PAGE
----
Perfection is impossible.

Deadlines are deadlines.

A clean desk is possible.

A messy desk isn’t a moral failure.

Ask.

Listen.

Love.

Maybe Me

Empty Nester.

Middle Aged.

Gigi.

Almost 50.

Remember when….

There’s this post that makes the rounds about being 50 and finally knowing what and who you are. About the strength and wisdom that comes with age.

I don’t feel it. I’m smack dab in the middle of my 49th year, and there are times I feel as lost as I was at 25.

Time passes.

The apartment is…well, just is. Not special. Not home. An after-effect of change.

That’s a weird place to be, a psychological shift of seismic proportions I never expected.

Time is fleeting yet infinite. There are no practices, games, lessons, meetings with DD. There’s work and there’s the apartment. I should have so much time to find me. I would have killed for this time to go to the gym, write, learn to cook, read a book, whatever in those early days. Now the time is here, and I watch the news, sports and ABC dramas then take a magnesium and go to bed where I sleep or think about should haves, could haves, would haves. Weird.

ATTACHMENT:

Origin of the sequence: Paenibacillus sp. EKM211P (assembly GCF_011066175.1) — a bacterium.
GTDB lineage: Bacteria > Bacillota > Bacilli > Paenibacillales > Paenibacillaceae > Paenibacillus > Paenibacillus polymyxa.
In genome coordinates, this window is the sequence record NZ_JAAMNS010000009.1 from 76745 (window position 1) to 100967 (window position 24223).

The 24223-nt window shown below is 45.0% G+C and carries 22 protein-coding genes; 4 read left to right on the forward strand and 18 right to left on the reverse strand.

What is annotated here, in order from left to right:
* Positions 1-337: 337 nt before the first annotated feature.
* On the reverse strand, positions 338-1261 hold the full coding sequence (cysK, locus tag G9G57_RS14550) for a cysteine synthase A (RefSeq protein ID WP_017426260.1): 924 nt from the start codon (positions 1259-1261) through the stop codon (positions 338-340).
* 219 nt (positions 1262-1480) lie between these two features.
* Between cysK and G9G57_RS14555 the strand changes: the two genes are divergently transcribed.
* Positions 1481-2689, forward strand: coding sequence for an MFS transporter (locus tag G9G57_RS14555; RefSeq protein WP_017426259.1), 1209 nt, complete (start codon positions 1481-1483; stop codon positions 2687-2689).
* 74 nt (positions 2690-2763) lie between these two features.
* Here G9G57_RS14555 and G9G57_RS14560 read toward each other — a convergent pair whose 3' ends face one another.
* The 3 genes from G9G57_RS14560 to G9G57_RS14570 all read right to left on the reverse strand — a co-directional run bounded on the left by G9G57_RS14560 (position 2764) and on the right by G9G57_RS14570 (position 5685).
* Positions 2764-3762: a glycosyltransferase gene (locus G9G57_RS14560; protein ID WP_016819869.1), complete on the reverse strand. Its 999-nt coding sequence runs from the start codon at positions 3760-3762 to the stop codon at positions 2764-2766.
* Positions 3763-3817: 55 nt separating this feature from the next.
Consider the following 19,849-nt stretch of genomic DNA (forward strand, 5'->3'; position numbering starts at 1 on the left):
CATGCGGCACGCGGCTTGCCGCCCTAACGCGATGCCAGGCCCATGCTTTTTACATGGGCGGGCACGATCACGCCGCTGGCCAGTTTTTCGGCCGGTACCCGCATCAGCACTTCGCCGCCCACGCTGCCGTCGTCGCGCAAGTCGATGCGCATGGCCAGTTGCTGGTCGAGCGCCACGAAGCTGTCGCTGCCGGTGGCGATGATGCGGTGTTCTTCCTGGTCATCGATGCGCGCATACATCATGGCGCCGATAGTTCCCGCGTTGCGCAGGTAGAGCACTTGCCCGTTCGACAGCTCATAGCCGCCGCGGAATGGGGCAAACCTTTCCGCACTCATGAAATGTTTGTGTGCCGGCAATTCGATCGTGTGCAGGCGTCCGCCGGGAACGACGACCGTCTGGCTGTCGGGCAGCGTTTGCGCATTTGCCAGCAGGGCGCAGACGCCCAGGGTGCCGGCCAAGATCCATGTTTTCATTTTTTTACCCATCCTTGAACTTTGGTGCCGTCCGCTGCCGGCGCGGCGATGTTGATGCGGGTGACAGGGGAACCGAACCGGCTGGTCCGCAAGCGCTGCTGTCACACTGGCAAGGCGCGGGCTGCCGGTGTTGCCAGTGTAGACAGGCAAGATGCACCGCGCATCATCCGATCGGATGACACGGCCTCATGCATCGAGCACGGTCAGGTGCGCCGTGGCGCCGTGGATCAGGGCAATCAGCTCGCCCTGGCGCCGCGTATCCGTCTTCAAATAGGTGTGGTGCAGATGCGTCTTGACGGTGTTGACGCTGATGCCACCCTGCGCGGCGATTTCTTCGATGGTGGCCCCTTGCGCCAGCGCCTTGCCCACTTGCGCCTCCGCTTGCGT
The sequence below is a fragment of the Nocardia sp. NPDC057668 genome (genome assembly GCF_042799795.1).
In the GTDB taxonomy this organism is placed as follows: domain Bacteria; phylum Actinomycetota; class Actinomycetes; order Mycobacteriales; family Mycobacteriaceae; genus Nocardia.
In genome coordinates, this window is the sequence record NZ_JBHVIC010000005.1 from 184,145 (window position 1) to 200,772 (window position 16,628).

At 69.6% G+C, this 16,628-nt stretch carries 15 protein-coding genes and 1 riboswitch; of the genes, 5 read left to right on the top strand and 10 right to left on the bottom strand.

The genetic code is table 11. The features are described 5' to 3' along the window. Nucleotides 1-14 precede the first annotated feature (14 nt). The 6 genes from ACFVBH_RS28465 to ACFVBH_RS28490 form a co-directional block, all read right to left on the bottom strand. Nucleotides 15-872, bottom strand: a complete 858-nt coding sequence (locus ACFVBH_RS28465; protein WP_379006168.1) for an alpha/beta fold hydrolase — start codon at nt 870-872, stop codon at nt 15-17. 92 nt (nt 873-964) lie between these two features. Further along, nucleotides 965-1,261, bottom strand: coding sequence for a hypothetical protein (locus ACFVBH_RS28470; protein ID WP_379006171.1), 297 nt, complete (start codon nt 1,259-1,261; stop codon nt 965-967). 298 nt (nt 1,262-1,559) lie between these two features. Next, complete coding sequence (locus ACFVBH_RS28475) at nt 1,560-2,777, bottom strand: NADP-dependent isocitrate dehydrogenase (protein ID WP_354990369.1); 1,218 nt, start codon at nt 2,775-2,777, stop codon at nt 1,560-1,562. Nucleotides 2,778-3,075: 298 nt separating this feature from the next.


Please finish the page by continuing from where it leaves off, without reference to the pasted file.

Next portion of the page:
That’s it. I’m feeling weird these days. A little lost, a little found. A wanderer, I guess, looking for me.

Weird. Or maybe not. Maybe it’s perfectly normal and weird is not looking.

Maybe it’s menopause. Maybe this entire post is one existential menopausal reflection. Or is it the opposite of existential?

It is what it is.

I am what I am.

49 is an odd place to be. At least now, in this moment.

I Can

I am a big believer in speaking words to power. I tell my students all the time “don’t release that negativity to the universe.” But sometimes I live in the do as I say not as I do universe.

For the last few weeks that’s where I’ve lived with my writing.

I read a book, love it, sigh and say, “Nope, can’t do it. I can’t compete with this.”

I stare at my computer screen and see the blinking cursor and it fills me with fear and dread and emptiness.

I’ve given myself permission to write crap, and when I look at my words, that’s what I see.

That negativity isn’t real. I know it’s not real, and still it shuts me down. SOME of the words are crap. Total crap. But at its base, the story I’m working on is good. I KNOW this and still I let my fear of inadequacy get in the way.